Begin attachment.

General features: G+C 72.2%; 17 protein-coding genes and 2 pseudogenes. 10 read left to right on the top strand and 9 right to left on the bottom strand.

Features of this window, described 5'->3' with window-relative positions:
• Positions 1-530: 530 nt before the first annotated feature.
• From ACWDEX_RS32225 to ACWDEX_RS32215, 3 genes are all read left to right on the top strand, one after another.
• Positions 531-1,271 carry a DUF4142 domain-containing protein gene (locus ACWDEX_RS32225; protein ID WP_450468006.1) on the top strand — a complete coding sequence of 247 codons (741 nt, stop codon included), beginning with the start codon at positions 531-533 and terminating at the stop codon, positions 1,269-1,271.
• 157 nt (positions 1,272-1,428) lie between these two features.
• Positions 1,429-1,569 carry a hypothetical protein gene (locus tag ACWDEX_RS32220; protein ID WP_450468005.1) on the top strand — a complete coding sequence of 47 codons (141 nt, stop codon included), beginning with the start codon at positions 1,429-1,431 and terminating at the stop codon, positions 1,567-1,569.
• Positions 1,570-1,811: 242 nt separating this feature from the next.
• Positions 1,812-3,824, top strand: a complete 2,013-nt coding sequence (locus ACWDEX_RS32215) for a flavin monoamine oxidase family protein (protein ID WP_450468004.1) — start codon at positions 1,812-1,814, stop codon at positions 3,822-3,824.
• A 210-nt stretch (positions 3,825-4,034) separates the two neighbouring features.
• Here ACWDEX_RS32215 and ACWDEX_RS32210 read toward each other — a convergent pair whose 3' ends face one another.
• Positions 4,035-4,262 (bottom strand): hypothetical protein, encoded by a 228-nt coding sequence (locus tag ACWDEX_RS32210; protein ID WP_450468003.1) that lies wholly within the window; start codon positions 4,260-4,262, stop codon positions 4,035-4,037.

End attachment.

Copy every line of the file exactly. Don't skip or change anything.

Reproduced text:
General features: G+C 72.2%; 17 protein-coding genes and 2 pseudogenes. 10 read left to right on the top strand and 9 right to left on the bottom strand.

Features of this window, described 5'->3' with window-relative positions:
• Positions 1-530: 530 nt before the first annotated feature.
• From ACWDEX_RS32225 to ACWDEX_RS32215, 3 genes are all read left to right on the top strand, one after another.
• Positions 531-1,271 carry a DUF4142 domain-containing protein gene (locus ACWDEX_RS32225; protein ID WP_450468006.1) on the top strand — a complete coding sequence of 247 codons (741 nt, stop codon included), beginning with the start codon at positions 531-533 and terminating at the stop codon, positions 1,269-1,271.
• 157 nt (positions 1,272-1,428) lie between these two features.
• Positions 1,429-1,569 carry a hypothetical protein gene (locus tag ACWDEX_RS32220; protein ID WP_450468005.1) on the top strand — a complete coding sequence of 47 codons (141 nt, stop codon included), beginning with the start codon at positions 1,429-1,431 and terminating at the stop codon, positions 1,567-1,569.
• Positions 1,570-1,811: 242 nt separating this feature from the next.
• Positions 1,812-3,824, top strand: a complete 2,013-nt coding sequence (locus ACWDEX_RS32215) for a flavin monoamine oxidase family protein (protein ID WP_450468004.1) — start codon at positions 1,812-1,814, stop codon at positions 3,822-3,824.
• A 210-nt stretch (positions 3,825-4,034) separates the two neighbouring features.
• Here ACWDEX_RS32215 and ACWDEX_RS32210 read toward each other — a convergent pair whose 3' ends face one another.
• Positions 4,035-4,262 (bottom strand): hypothetical protein, encoded by a 228-nt coding sequence (locus tag ACWDEX_RS32210; protein ID WP_450468003.1) that lies wholly within the window; start codon positions 4,260-4,262, stop codon positions 4,035-4,037.